Management & Operations

The case for a new, improved Amtrak

Posted on June 1, 2005 by Peter A. Picknelly

Much has been written in recent months about the nation’s primary passenger rail service, Amtrak, and the need to preserve it for the traveling public. Preserving national service in its present form means that Amtrak will continue to lose astonishingly large sums of money — $1.8 billion this year alone. According to the U.S. Bureau of Transportation Statistics, it costs Amtrak $186.35 per thousand passenger miles to operate, far more than any other mode of transportation in the nation. This comes at a time when more of our national resources are needed for homeland security and military defense abroad. Put simply, the American public may soon demand that Amtrak, as well as any federally subsidized service, begin the move towards self-sustainability. I’d like to argue that self-sustainability is not only possible, but also likely, if Amtrak’s leadership would only be willing to take a few pages from the nation’s inter-city bus industry. As America’s oldest form of mass transportation, rail service could also benefit from a new form of connectivity with the bus industry. Privatization is not lethal
First, let me offer some perspective. When it comes to mass transportation, most Americans probably don’t realize that the bus industry is, by far, the largest form of mass transportation in the United States. Buses transport 774 million people annually in North America — that is 224 million more than the number that travels on all of the airlines combined. Buses also carry more passengers in the United States in a two-week period than Amtrak moves in a year. So, there may be something Amtrak can learn from the bus industry, which is not directly subsidized with one dollar of federal funding (though development of the national highway system certainly has allowed buses to transport millions of Americans throughout our country.) It is not likely that American’s love affair with train travel will wane, and I’m not suggesting rail service be supplanted by bus service. Nor does train travel have to be in conflict or in competition with bus travel. A few years ago I contacted the chairman of the Amtrak Reform Council, the body that was established and directed by Congress to explore ways to make Amtrak profitable. In a letter to the Council, I indicated that Peter Pan Bus Lines would be interested in serving as an operator of Amtrak rail routes should the panel recommend, and Congress adopt, some form of privatization of the rail system’s routes. The idea to privatize certain routes was immediately rejected by those most closely affiliated with Amtrak. However, the experience we have gained over the past 70 years in safely, efficiently and profitability transporting millions of travelers could be valuable in developing a new and improved Amtrak. I’m sure other bus operators would have something valuable to offer as well. Linking intercity bus and rail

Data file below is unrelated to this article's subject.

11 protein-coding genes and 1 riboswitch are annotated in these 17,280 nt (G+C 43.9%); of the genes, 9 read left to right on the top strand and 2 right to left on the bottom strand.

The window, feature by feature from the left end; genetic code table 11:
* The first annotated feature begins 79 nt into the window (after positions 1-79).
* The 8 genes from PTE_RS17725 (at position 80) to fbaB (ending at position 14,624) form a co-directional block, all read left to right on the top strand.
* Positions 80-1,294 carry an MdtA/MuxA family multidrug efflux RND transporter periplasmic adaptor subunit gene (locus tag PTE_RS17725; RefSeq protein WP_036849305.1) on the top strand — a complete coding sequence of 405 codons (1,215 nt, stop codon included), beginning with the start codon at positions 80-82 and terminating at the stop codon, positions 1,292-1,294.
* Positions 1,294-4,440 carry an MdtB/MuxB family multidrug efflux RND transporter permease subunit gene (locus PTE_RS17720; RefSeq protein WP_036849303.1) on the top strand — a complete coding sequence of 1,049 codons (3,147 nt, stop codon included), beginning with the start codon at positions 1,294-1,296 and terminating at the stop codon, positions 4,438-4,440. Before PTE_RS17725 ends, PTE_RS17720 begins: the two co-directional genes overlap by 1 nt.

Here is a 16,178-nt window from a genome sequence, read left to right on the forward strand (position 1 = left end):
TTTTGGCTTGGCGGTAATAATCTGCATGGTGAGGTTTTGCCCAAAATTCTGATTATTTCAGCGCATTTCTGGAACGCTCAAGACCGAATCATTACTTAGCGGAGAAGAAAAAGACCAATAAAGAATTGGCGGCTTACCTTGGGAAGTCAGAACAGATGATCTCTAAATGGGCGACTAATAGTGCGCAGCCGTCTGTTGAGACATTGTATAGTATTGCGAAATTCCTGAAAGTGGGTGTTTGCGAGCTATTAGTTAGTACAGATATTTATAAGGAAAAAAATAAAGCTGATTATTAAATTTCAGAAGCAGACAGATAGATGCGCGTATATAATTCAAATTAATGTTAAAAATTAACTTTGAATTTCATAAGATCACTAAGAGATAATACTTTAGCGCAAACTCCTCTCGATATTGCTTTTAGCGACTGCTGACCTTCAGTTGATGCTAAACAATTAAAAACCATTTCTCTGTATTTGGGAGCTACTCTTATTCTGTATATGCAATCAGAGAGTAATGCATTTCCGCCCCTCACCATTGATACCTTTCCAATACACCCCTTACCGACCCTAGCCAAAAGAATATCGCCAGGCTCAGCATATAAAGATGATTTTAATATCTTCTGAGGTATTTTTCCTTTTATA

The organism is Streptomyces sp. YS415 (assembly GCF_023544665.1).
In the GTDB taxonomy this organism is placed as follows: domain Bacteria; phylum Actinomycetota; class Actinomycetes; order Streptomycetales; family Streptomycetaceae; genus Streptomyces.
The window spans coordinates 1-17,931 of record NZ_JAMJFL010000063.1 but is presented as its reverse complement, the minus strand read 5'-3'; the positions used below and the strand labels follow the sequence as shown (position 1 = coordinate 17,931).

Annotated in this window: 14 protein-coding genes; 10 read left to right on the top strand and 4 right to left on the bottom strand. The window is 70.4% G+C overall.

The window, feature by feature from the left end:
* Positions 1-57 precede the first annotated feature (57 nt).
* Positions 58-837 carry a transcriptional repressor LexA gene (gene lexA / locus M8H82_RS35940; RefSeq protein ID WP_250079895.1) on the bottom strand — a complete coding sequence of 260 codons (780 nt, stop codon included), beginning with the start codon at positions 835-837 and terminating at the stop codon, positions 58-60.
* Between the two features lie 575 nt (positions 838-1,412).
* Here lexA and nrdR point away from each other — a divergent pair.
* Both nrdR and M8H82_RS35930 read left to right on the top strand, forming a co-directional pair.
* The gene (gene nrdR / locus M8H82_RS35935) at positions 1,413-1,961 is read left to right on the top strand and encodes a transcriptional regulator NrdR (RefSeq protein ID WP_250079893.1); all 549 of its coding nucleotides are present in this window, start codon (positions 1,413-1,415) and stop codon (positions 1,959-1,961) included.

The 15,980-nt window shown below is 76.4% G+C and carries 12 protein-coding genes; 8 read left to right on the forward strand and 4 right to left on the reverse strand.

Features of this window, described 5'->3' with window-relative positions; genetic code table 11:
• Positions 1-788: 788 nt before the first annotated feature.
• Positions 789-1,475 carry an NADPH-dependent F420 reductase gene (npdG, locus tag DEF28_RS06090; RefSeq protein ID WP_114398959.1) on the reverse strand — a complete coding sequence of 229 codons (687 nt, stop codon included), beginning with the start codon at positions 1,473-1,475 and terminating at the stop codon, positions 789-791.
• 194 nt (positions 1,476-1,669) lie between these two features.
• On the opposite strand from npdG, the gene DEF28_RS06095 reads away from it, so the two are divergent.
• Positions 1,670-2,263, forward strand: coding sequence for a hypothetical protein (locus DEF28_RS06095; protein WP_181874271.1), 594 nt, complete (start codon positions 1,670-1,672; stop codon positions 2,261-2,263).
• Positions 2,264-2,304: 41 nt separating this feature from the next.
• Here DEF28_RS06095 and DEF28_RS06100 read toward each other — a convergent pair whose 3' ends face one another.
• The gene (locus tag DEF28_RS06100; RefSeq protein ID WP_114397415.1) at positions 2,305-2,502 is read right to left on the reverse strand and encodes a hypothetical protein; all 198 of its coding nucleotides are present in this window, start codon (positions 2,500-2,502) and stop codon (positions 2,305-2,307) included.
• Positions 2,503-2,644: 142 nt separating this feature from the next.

Finally, there is no reason Peter Pan and other carriers shouldn’t be meeting with Amtrak right now to explore ways for bus and train travel to work in harmony. In Boston’s South Station, for instance, Peter Pan and Amtrak ticket counters are a few feet away from each other. Perhaps, one day, both ticket agents will sell a “shared” ticket with the bearer traveling part of the trip on Amtrak and another part on a Peter Pan or Greyhound bus. In Springfield, where Peter Pan’s corporate headquarters are located, a new Union Station could open in a few years. It is my hope that intercity bus and Amtrak rail service will be seen as a continuum of travel, operating side by side in a new Union Station, and not as competing entities. Picknelly is president of Peter Pan Bus Lines in Springfield, Mass.

View comments or post a comment on this story. (0 Comments)

More News

JTA's Ford wins prestigious COMTO award

The Thomas G. Neusom Founders Award is the highest honor bestowed by COMTO. Ford accepted the award at the 46th National Meeting and Training Conference in Detroit.

NJ Transit weighing disciplinary actions for no-show train engineers

It's unclear how many of the cancellations stemmed from engineers exercising a contract provision that allows them to take two days to report for work when schedule changes are made.

National Express Transit acquires Cook DuPage Transportation

Established in 1975 and based in Chicago, CDT operates 275 paratransit vehicles providing more than 80,000 trips per month to PACE users in the Chicago Metropolitan area.

MTA chief weighs food ban on subway after track fire snarls service

A garbage fire crippled subway service along four lines for more than two hours during the peak of Monday’s morning rush hour.

BYD commits to hiring from communities facing significant barriers to employment

In addition to targeting veterans and returning citizens, will also target populations that have historically been excluded from the manufacturing industry, such as women and African-Americans.

See More News

Post a Comment

Post Comment

Comments (0)

More From The World's Largest Fleet Publisher

Automotive Fleet

The Car and truck fleet and leasing management magazine

Business Fleet

managing 10-50 company vehicles

Fleet Financials

Executive vehicle management

Government Fleet

managing public sector vehicles & equipment

TruckingInfo.com

THE COMMERCIAL TRUCK INDUSTRY’S MOST IN-DEPTH INFORMATION SOURCE

Work Truck Magazine

The number 1 resource for vocational truck fleets

Schoolbus Fleet

Serving school transportation professionals in the U.S. and Canada

LCT Magazine

Global Resource For Limousine and Bus Transportation

Please sign in or register to .    Close